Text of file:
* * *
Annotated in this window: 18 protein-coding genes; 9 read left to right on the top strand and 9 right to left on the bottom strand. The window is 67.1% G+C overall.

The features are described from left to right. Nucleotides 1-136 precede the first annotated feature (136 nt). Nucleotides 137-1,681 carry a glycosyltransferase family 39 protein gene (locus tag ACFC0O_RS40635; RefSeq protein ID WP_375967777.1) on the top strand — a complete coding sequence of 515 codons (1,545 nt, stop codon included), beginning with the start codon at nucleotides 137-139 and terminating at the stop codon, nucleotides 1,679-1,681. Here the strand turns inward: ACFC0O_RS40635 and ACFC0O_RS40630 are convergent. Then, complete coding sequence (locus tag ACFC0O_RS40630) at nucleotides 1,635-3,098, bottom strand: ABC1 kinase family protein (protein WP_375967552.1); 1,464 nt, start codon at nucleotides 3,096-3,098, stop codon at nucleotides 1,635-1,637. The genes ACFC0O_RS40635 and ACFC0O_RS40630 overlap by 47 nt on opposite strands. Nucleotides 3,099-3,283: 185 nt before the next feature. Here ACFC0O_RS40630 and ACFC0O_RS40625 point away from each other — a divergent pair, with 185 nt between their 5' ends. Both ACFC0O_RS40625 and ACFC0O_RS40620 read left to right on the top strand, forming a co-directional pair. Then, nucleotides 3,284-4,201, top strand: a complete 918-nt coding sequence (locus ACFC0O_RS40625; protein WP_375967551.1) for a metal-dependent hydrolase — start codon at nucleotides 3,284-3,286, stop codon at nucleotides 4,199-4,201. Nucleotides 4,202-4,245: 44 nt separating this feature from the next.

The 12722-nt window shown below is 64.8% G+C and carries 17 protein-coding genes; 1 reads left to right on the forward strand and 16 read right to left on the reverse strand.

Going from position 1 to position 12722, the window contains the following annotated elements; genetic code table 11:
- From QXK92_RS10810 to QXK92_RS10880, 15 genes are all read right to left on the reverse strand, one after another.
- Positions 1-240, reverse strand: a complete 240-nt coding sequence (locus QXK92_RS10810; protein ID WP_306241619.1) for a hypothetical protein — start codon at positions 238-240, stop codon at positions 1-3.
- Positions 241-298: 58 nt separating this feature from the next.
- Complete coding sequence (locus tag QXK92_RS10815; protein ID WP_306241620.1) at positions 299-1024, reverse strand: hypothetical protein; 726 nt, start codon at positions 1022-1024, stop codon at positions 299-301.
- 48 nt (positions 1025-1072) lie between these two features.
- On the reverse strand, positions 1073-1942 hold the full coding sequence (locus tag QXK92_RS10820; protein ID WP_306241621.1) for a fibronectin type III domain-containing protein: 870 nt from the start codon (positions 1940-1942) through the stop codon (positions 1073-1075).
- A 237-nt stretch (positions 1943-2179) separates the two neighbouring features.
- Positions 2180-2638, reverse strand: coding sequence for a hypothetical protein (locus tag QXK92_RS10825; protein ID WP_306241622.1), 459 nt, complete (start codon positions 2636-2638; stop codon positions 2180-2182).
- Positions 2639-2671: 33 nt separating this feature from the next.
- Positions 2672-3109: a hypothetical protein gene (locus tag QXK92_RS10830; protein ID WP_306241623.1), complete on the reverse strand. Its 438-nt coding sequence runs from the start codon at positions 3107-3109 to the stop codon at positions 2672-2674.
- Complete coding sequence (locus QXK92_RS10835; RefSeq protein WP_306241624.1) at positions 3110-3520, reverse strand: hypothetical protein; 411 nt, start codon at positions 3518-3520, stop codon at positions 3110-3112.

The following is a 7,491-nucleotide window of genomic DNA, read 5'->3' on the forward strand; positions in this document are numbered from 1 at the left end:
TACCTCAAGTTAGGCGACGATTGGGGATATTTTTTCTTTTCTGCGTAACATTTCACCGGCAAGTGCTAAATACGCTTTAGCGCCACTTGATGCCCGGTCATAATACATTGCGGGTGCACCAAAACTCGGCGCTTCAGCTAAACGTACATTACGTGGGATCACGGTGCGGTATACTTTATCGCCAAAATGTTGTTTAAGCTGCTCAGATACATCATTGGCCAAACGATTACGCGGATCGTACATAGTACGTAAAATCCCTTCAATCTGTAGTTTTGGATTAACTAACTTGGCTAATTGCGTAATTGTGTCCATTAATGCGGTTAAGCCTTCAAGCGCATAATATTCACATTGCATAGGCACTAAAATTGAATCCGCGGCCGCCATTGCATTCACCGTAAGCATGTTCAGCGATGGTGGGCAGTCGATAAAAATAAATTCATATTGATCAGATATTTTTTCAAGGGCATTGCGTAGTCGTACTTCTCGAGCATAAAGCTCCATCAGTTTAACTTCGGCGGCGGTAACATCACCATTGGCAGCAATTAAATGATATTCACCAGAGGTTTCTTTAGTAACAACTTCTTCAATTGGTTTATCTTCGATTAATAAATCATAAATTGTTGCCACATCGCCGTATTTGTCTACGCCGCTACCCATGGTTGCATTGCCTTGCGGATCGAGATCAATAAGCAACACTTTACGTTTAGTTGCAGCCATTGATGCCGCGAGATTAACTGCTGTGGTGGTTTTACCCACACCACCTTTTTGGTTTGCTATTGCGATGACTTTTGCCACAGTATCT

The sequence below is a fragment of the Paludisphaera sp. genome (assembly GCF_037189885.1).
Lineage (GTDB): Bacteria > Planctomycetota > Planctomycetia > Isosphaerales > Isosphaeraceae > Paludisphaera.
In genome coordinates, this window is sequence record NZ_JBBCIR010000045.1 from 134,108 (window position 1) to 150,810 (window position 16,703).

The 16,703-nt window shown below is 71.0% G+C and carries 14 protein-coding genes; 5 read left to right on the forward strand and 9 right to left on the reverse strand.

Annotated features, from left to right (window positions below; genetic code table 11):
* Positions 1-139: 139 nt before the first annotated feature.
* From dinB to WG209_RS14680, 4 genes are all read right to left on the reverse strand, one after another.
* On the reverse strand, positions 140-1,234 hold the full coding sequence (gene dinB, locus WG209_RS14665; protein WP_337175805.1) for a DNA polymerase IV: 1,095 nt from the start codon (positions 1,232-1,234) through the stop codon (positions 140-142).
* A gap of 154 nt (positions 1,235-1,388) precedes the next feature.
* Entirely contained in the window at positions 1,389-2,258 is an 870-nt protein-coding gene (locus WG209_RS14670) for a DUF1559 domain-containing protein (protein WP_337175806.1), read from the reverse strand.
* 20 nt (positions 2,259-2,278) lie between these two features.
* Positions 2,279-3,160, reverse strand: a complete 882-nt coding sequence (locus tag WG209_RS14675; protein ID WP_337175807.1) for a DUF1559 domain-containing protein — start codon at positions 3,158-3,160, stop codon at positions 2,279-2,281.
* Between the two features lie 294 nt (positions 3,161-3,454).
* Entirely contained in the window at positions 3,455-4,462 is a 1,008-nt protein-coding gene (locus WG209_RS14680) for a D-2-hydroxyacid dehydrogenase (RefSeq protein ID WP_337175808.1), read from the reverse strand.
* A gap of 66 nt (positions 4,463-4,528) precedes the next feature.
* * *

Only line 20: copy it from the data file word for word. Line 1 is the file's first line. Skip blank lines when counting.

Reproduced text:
In genome coordinates, this window is sequence record NZ_JBBCIR010000045.1 from 134,108 (window position 1) to 150,810 (window position 16,703).